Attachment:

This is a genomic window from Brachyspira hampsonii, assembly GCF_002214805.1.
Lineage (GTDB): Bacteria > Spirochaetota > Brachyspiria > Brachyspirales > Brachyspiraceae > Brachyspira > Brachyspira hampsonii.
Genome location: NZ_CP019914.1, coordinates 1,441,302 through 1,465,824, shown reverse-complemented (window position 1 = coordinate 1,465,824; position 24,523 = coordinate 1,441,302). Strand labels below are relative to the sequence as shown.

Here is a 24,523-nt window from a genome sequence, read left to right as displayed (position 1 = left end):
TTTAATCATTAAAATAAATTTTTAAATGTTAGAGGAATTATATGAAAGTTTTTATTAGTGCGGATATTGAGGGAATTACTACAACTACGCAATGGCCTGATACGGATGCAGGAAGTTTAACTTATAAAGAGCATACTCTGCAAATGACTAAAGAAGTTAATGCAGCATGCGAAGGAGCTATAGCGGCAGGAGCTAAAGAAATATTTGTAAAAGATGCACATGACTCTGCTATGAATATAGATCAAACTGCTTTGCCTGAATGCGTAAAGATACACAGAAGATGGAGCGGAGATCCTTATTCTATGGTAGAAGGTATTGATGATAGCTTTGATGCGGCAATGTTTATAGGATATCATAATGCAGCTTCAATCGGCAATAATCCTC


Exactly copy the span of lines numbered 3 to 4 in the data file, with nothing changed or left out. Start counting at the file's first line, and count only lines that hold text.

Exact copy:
Genome location: NZ_CP019914.1, coordinates 1,441,302 through 1,465,824, shown reverse-complemented (window position 1 = coordinate 1,465,824; position 24,523 = coordinate 1,441,302). Strand labels below are relative to the sequence as shown.

Here is a 24,523-nt window from a genome sequence, read left to right as displayed (position 1 = left end):